The rate of food allergies has more than doubled in the past 10 years alone. An extraordinary amount of people now suffer from allergies, however, not everyone realises it. I myself thought I had no allergies, however, when I got tested I was highly allergic to pineapple. I used to drink pineapple juice nearly every day. I was surprised by the result but decided to eliminate pineapple and its juice from my diet. In doing so, I must admit I felt generally alot better. Over the years since I have sent away over 1000 tests for people and to date I have had only 6 tests show absolutely NO allergies. Most come back with 4 -4 5 allergy foods and some can be 20 or over. That shows how common they are.
Most people think of allergies as sneezing, hay fever and skin rashes. While this is certainly true for some, allergies can also manifest as headaches, bloating, hot flushes, lethargy, constipation, diarrhoea, joint pain, sleeplessness, fatigue and much more. What’s worse is - allergies can increase your risk factor for more serious chronic illnesses.
I believe if you don’t know what you are allergic to, you are not doing everything you can to maintain a high level of wellness for your life.
When you consume foods that you are allergic to, it creates inflammation in your body. Histamines are released which are pro-inflammatory and if this goes on long-term the inflammation levels can become a real problem. Inflammation is fast becoming recognised as one of the key factors in all modern day illnesses such as diabetes, cardiovascular disease, cancer, arthritis and more. Anything we can do to keep inflammation levels down will help to prevent these chronic illnesses. Dr Dwight Lundell www.heartattackprofessor.com was a leading cardiovascular surgeon who says that in over 5000 heart operations he performed the only thing they all had in common was inflammation. He claims it wasn’t the cholesterol or the saturated fat in their diets that caused their problems, it was ‘Inflammation’. Dr Lundell has quit operating on heart patients and chooses now to educate people on how NOT to end up on the operating table.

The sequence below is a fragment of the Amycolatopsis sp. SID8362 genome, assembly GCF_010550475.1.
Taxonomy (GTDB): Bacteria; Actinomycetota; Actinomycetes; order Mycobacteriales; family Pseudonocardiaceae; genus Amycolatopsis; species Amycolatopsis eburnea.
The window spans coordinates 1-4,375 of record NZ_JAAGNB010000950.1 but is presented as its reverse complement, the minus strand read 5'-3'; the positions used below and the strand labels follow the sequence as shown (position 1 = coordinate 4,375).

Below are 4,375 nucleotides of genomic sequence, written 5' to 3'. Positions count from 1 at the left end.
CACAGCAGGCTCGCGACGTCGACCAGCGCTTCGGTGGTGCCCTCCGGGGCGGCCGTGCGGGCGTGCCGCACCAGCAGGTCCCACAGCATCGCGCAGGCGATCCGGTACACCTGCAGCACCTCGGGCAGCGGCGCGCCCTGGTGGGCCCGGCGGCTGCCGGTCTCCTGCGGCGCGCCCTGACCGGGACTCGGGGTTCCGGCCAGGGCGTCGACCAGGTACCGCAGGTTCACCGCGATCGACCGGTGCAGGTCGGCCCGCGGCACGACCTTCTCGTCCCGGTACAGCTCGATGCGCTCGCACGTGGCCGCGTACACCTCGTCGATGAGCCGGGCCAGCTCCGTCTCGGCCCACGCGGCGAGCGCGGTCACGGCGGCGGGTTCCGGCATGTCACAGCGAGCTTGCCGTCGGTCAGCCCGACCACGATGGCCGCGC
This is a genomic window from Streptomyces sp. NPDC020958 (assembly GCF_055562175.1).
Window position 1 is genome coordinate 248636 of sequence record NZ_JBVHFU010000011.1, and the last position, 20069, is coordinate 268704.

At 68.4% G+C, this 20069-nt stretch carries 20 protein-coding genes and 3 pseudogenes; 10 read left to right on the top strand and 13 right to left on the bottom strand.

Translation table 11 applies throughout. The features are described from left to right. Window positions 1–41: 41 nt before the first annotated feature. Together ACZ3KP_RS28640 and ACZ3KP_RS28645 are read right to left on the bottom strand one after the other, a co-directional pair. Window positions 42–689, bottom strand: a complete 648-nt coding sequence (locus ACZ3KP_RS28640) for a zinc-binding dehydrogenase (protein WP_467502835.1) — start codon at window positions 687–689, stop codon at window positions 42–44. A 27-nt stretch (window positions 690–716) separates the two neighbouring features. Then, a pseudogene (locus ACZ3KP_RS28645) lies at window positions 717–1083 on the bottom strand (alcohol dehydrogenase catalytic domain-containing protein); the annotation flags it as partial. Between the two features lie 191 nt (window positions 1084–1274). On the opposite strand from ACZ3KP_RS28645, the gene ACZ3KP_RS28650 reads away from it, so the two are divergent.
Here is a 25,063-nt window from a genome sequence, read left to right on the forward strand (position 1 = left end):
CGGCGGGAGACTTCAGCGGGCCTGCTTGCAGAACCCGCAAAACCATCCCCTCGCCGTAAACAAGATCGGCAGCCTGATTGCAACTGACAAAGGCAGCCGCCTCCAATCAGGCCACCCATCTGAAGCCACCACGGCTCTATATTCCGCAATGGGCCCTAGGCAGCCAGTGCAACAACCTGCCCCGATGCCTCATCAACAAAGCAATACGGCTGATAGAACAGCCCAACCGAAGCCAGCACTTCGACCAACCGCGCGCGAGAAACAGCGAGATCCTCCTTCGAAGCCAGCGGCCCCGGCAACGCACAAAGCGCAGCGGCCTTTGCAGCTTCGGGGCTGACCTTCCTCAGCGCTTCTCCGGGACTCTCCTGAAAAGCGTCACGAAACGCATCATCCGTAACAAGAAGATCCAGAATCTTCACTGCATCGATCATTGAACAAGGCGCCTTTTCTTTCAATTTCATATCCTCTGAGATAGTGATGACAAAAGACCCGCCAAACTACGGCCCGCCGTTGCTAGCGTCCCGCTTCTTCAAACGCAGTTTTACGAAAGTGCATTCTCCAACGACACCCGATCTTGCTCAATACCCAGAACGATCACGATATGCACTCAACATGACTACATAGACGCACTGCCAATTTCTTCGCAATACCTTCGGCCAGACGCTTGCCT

There are 5 main types of allergies – IgG, IgE, IgA, IgM and IgD.
IgE allergies are the most common type of allergies tested. These tests are usually done by a General Practitioner as skin prick tests ranging from 5 to 20 foods, grasses, pollens and dust/dust mites. The main foods tested are wheat, dairy, eggs, corn, soy and peanuts. These tests show allergies that can develop due to an excessive consumption of that particular food or foods in the same food group. They can also develop due to an under-functioning immune system. The good news is; by avoiding those particular allergy foods and improving the immune system, the allergy response can reduce or even be eliminated. IgE allergies usually account for around 10% - 15% of allergy problems. Some Naturopaths have testing equipment that they use to test IgE allergies also.